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Last Updated: Thursday, 27 December 2007, 12:04 GMT
Ad Breakdown's pick of 2007
Gorilla advert

Ad Breakdown
The Magazine's review of advertising

With TV broadcasters in meltdown over hoaxes and fakery scandals, many advertisers have continued to flirt with the viewer over what is real and what is not. And yes, drumming gorilla, that includes you.

Ad Breakdown traditionally charts some of the highlights and lowlights at the end of the year. Whatever the ongoing debate about standards in TV, it's clear that adverts being what they seem to be still appeal to viewers. And as advertisers try harder than ever to make adverts which people want to watch - and not skip past with their Sky+ or digital video recorder - it's been a rich seam for exploration.

Sony again followed its theme of reality ads (after dropping tons of balls down San Francisco hills and exploding paint over an empty Glasgow tower block) by creating a dream-like animation of hundreds of multi-coloured rabbits jumping all over New York.

It's a massively impressive sight, timed perfectly to the Rolling Stones' She's A Rainbow, and from the opening seconds the viewer is asking him or herself how real it is. Did they really go to all that trouble of making an intricate stop-motion animation in the middle of Manhattan? The fleeting images of reactions from passers-by indicate to the viewer that, yes, this was for real and for most viewers that will be evidence enough.

Cadbury Gorilla advert
Face of 2007
A supporting website and behind-the-scenes movie (now customary for epic adverts like this) give some facts and figures - that the rabbits were made of foam and wire, that 40 animators rehearsed for a week to make the filming go smoothly, and that because the models were switched from one position to another, there were "never any wasted rabbits". So, animal-friendly too.

Pure ecstasy

Some traits of the advert - the colours, the crafting, the have-a-go foolhardiness of the task - were also seen in the Skoda Fabia built from cake, icing and jelly. Another well-chosen soundtrack - Julie Andrews' My Favourite Things - makes it even more compelling. As Ad Breakdown reader Clare Baker of Devizes noted: "It becomes more amazing every time I watch it as you pick up on new details you missed the first time."

Orange ad
"Every time this advert appears on our television the whole family seems to stop what they are doing," Samantha from Exeter added. "My children always say 'mummy please can we have one of those', of course meaning the cake car. My husband has a look upon his face of pure ecstasy, cravings to sink his sweet tooth into the car. I myself often think about taking a bite of the jelly brake-lights."

It was the cake's reality which made the advert so appealing - but being real the cake went off under the heat of the studio lights and had to be dumped before it could be distributed to the needy.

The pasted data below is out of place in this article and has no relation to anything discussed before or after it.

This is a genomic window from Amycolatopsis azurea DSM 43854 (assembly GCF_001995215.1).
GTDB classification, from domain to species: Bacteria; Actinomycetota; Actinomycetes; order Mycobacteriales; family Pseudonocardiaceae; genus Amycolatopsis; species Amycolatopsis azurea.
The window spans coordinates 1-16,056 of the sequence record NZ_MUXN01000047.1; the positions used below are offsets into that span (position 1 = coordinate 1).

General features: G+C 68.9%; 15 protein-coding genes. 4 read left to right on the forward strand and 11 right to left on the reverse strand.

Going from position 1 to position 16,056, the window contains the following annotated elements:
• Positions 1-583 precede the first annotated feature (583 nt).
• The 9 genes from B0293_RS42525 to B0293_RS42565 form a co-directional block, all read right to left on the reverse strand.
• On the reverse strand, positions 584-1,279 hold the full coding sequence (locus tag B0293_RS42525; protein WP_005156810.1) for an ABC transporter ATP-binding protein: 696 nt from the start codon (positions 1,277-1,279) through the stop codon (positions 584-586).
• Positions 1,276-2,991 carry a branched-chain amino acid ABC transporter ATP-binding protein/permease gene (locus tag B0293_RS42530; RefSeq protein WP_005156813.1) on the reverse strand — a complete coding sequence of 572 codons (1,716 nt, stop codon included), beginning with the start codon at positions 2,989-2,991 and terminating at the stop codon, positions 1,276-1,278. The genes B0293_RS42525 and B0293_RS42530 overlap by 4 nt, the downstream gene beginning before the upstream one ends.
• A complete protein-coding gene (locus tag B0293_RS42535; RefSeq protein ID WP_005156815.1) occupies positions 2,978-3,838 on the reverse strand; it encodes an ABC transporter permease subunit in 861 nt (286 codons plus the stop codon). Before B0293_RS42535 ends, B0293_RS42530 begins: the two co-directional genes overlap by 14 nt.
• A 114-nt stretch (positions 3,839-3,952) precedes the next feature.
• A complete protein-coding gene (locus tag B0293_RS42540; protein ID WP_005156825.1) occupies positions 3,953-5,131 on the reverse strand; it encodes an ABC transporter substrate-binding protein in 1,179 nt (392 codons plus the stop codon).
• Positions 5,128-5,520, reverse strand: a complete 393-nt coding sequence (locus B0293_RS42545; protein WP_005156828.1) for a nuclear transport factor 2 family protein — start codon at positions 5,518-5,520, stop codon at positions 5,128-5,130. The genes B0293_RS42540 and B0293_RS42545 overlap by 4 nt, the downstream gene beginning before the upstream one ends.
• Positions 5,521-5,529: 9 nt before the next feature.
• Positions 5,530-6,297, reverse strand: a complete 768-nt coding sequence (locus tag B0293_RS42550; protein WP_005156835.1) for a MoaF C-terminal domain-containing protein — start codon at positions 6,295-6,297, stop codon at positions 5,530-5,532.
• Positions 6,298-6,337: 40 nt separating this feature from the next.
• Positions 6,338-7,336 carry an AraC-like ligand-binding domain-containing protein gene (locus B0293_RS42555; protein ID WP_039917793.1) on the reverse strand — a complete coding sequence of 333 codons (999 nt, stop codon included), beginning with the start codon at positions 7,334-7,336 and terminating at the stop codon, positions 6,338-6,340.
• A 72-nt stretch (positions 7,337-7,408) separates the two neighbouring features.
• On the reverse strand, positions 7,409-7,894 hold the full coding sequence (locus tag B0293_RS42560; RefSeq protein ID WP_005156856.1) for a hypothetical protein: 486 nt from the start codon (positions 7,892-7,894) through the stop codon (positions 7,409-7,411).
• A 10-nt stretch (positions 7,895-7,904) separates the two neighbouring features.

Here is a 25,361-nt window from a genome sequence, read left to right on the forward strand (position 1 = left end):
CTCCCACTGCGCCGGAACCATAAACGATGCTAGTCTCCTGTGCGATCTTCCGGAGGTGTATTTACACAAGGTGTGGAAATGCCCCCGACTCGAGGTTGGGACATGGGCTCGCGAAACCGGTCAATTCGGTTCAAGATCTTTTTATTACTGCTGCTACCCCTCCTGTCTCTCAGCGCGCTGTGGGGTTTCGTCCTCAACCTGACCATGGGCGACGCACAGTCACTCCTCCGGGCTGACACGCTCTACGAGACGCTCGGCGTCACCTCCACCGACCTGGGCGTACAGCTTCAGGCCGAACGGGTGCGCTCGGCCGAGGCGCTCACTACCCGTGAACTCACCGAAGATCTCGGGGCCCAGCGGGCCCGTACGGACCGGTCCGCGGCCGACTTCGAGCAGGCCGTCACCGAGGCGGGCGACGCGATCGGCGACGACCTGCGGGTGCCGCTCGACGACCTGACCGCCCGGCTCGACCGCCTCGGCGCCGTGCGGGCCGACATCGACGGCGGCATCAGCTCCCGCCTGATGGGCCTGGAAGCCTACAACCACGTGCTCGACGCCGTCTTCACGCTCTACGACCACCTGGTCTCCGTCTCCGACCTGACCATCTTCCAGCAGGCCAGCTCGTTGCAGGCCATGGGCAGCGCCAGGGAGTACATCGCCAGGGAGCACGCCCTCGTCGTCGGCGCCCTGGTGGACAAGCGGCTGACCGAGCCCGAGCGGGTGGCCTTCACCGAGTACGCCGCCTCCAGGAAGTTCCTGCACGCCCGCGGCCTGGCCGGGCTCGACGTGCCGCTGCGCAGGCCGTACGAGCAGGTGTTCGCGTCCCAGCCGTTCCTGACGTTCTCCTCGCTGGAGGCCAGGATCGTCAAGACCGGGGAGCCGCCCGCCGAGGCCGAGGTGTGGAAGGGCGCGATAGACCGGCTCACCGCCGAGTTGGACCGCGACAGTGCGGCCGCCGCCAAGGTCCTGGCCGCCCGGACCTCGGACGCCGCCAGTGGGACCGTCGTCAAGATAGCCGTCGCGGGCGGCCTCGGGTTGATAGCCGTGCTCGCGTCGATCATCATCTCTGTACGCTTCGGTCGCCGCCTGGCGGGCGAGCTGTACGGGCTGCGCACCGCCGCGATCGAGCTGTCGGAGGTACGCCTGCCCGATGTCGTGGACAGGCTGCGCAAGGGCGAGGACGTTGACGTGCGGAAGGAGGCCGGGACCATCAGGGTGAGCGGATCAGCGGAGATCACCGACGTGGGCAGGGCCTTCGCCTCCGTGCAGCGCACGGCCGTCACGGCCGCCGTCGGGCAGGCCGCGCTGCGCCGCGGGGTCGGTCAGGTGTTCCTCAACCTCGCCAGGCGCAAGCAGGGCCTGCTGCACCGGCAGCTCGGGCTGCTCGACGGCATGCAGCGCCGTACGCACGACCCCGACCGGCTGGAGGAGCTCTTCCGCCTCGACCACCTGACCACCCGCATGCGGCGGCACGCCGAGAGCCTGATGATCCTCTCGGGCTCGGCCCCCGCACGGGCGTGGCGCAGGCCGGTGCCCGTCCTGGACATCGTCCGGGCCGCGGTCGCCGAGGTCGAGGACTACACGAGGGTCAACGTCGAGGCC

Rob Mortimer, who writes an advertising blog, Ad-Pit, says the desire to make adverts look too big can detract from what is trying to be achieved. The Guinness advert - which like Sony has a heritage to keep up - showed lots of dominoes stacked up and ready to topple. Gradually larger items are felled - cars, mattresses, flaming hay bales - culminating in books opening to make a massive pint of Guinness.

Skoda Fabia cake
One favourite thing
It was, says Mortimer, almost too grand. "It's too big," he says. "It's a visual spectacle, but it doesn't quite have the charm that we expect from Guinness adverts."

Though beguiling, the advert is really no more than a reworking of that modern classic, Honda's Cogs in which a sequence of car parts set each other off. Orange seemed to try a similar effect with its Continuous Colours advert in which a girl lifting a flag starts a woman drawing a line with similar coloured crayons which then sets off streamers.

Three of these four adverts mentioned so far were made by the same company, which must have been the cause for a good Christmas party in that office.

And the same firm was responsible for the advert which sits astride the year like a sweaty drummer on a tiny stool - Cadbury's Gorilla. It is destined to be the one image from 2007 that advertising histories will not be able to ignore.

So dominant was it that tabloids and broadsheets alike wrote about it - even cited when Cadbury financial results were announced. Children In Need's Pudsey attempted a half-hearted tribute. Phil Collins found himself back in the record shops.

And yet even there the theme of reality is not far away. Who can admit that it never, even for a moment, crossed their mind that it might have been a real gorilla? Its movements seem so natural, especially its nostrils flaring. But it was artifice - a man in a gorilla suit, albeit one of the world's most accomplished gorilla impersonator, Garon Michael, whose previous work includes Congo and Planet of the Apes.